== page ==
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Suitability of fibre-optic distributed temperature sensing for revealing mixing processes and higher-order moments at the forest--air interface

DOI zum Zitieren der Version auf EPub Bayreuth: https://doi.org/10.15495/EPub_UBT_00005364
URN to cite this document: urn:nbn:de:bvb:703-epub-5364-8

Title data

Peltola, Olli ; Lapo, Karl ; Martinkauppi, Ilkka ; O'Connor, Ewan ; Thomas, Christoph K. ; Vesala, Timo:
Suitability of fibre-optic distributed temperature sensing for revealing mixing processes and higher-order moments at the forest--air interface.
In: Atmospheric Measurement Techniques. Vol. 14 (2021) Issue 3 . - pp. 2409-2427.
ISSN 1867-8548
DOI der Verlagsversion: doi: 10.5194/amt-14-2409-2021

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Project information

Project title:
Project's official titleProject's id
DarkMix - Illuminating the dark side of surface meteorology: creating a novel framework to explain atmospheric transport and turbulent mixing in the weak-wind boundary layer724629

Project financing: 7. Forschungsrahmenprogramm für Forschung, technologische Entwicklung und Demonstration der Europäischen Union
European Union’s Horizon 2020 research and innovation programme

Abstract

The suitability of a fibre-optic distributed temperature sensing (DTS) technique for observing atmospheric mixing profiles within and above a forest was quantified, and these profiles were analysed. The spatially continuous observations were made at a 125 m tall mast in a boreal pine forest. Airflows near forest canopies diverge from typical boundary layer flows due to the influence of roughness elements (i.e. trees) on the flow. Ideally, these complex flows should be studied with spatially continuous measurements, yet such measurements are not feasible with conventional micrometeorological measurements with, for example, sonic anemometers. Hence, the suitability of DTS measurements for studying canopy flows was assessed. The DTS measurements were able to discern continuous profiles of turbulent fluctuations and mean values of air temperature along the mast, providing information about mixing processes (e.g. canopy eddies and evolution of inversion layers at night) and up to third-order turbulence statistics across the forest–atmosphere interface. Turbulence measurements with 3D sonic anemometers and Doppler lidar at the site were also utilised in this analysis. The continuous profiles for turbulence statistics were in line with prior studies made at wind tunnels and large eddy simulations for canopy flows. The DTS measurements contained a significant noise component which was, however, quantified, and its effect on turbulence statistics was accounted for. Underestimation of air temperature fluctuations at high frequencies caused 20 %–30 % underestimation of temperature variance at typical flow conditions. Despite these limitations, the DTS measurements should prove useful also in other studies concentrating on flows near roughness elements and/or non-stationary periods, since the measurements revealed spatio-temporal patterns of the flow which were not possible to be discerned from single point measurements fixed in space.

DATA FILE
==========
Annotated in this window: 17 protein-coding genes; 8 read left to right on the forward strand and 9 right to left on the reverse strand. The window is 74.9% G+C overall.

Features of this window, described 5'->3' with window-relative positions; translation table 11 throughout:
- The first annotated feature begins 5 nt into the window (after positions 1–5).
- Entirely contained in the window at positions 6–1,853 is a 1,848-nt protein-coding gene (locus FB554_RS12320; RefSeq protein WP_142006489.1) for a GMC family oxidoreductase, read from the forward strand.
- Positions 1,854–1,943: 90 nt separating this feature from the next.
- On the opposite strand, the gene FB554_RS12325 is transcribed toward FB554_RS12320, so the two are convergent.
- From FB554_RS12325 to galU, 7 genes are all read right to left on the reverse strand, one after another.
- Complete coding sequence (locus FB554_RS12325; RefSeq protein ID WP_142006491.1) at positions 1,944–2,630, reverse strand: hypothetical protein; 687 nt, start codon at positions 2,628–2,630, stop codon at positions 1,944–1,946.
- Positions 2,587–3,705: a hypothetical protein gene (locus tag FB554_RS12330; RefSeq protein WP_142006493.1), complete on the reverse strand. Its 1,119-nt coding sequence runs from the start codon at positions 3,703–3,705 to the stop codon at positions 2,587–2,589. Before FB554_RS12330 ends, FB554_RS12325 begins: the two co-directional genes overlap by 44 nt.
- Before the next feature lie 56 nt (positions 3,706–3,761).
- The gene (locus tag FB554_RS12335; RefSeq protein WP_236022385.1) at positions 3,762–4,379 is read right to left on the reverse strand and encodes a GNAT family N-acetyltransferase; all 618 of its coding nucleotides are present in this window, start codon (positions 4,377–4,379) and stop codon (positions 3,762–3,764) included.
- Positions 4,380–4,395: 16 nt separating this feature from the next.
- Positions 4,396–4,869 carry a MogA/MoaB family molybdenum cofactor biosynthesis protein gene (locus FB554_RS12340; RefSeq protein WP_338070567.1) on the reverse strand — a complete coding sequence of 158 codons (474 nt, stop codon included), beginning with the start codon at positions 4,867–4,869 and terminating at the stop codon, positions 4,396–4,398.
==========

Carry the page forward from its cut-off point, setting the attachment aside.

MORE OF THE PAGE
Further data

Item Type: Article in a journal
Keywords: Fiber-optic distributed sensing; Turbulence; Forest; Airflow
DDC Subjects: 500 Science > 530 Physics
500 Science > 550 Earth sciences, geology
Institutions of the University: Faculties > Faculty of Biology, Chemistry and Earth Sciences
Faculties > Faculty of Biology, Chemistry and Earth Sciences > Department of Earth Sciences > Professor Micrometeorology
Faculties > Faculty of Biology, Chemistry and Earth Sciences > Department of Earth Sciences > Professor Micrometeorology > Professor Micrometeorology - Univ.-Prof. Dr. Christoph K. Thomas
Profile Fields > Advanced Fields > Ecology and the Environmental Sciences
Research Institutions > EU Research Projects > DarkMix
Faculties
Faculties > Faculty of Biology, Chemistry and Earth Sciences > Department of Earth Sciences
Profile Fields
Profile Fields > Advanced Fields
Research Institutions
Research Institutions > EU Research Projects
Language: English
Originates at UBT: Yes
URN: urn:nbn:de:bvb:703-epub-5364-8
Date Deposited: 29 Mar 2021 07:17
Last Modified: 29 Mar 2021 07:18
URI: https://epub.uni-bayreuth.de/id/eprint/5364

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